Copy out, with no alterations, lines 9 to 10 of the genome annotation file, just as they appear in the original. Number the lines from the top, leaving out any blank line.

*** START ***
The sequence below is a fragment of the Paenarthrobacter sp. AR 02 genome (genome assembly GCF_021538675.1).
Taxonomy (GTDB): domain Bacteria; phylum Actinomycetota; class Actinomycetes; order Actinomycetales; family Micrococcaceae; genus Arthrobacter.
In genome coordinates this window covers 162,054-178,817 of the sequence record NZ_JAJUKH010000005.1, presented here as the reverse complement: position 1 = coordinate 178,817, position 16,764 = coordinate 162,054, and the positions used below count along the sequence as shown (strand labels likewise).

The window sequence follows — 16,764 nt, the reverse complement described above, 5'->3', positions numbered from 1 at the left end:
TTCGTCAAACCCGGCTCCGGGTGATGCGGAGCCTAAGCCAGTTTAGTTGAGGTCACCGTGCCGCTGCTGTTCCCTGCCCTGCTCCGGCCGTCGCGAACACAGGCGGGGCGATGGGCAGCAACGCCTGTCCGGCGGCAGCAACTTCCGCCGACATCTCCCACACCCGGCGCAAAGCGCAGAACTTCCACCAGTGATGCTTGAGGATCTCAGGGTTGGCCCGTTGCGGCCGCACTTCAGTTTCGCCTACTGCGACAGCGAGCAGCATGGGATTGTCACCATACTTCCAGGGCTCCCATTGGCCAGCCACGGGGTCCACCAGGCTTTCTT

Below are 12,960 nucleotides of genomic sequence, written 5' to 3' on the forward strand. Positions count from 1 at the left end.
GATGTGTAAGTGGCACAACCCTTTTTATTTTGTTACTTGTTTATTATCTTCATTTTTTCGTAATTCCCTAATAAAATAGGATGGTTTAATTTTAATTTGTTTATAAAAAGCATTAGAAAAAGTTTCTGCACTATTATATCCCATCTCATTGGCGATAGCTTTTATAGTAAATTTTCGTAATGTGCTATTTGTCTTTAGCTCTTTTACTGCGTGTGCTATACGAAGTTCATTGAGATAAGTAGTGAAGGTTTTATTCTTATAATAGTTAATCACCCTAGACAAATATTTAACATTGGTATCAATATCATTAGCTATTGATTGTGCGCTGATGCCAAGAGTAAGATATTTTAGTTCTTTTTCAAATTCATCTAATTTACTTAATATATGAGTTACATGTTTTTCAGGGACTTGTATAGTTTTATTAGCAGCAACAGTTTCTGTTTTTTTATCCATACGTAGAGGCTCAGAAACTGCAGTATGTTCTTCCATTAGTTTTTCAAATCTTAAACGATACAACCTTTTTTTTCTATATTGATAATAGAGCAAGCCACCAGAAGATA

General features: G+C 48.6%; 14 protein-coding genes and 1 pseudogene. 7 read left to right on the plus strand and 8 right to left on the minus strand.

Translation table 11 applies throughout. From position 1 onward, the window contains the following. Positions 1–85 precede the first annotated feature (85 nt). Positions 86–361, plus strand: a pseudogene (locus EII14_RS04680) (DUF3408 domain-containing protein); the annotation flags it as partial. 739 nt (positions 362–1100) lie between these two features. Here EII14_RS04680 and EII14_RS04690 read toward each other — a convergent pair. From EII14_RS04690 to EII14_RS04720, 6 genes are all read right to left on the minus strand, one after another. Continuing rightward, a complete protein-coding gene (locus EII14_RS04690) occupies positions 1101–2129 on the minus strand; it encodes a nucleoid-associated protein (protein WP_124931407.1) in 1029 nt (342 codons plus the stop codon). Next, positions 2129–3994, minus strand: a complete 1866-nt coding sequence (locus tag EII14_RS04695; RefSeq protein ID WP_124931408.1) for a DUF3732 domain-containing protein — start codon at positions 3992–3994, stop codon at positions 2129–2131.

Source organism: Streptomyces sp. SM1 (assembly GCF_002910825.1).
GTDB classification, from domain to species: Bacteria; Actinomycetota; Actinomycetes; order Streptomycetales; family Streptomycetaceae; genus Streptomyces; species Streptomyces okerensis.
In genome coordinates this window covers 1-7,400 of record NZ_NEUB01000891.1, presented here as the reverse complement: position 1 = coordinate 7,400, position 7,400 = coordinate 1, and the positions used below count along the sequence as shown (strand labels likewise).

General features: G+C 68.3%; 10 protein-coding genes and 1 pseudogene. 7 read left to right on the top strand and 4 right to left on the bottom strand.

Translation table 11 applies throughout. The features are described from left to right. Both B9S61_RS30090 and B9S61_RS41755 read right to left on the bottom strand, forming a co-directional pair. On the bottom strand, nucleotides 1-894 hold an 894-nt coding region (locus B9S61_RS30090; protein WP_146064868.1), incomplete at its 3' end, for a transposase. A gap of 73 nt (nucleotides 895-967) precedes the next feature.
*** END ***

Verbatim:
Translation table 11 applies throughout. From position 1 onward, the window contains the following. Positions 1–85 precede the first annotated feature (85 nt). Positions 86–361, plus strand: a pseudogene (locus EII14_RS04680) (DUF3408 domain-containing protein); the annotation flags it as partial. 739 nt (positions 362–1100) lie between these two features. Here EII14_RS04680 and EII14_RS04690 read toward each other — a convergent pair. From EII14_RS04690 to EII14_RS04720, 6 genes are all read right to left on the minus strand, one after another. Continuing rightward, a complete protein-coding gene (locus EII14_RS04690) occupies positions 1101–2129 on the minus strand; it encodes a nucleoid-associated protein (protein WP_124931407.1) in 1029 nt (342 codons plus the stop codon). Next, positions 2129–3994, minus strand: a complete 1866-nt coding sequence (locus tag EII14_RS04695; RefSeq protein ID WP_124931408.1) for a DUF3732 domain-containing protein — start codon at positions 3992–3994, stop codon at positions 2129–2131.

Source organism: Streptomyces sp. SM1 (assembly GCF_002910825.1).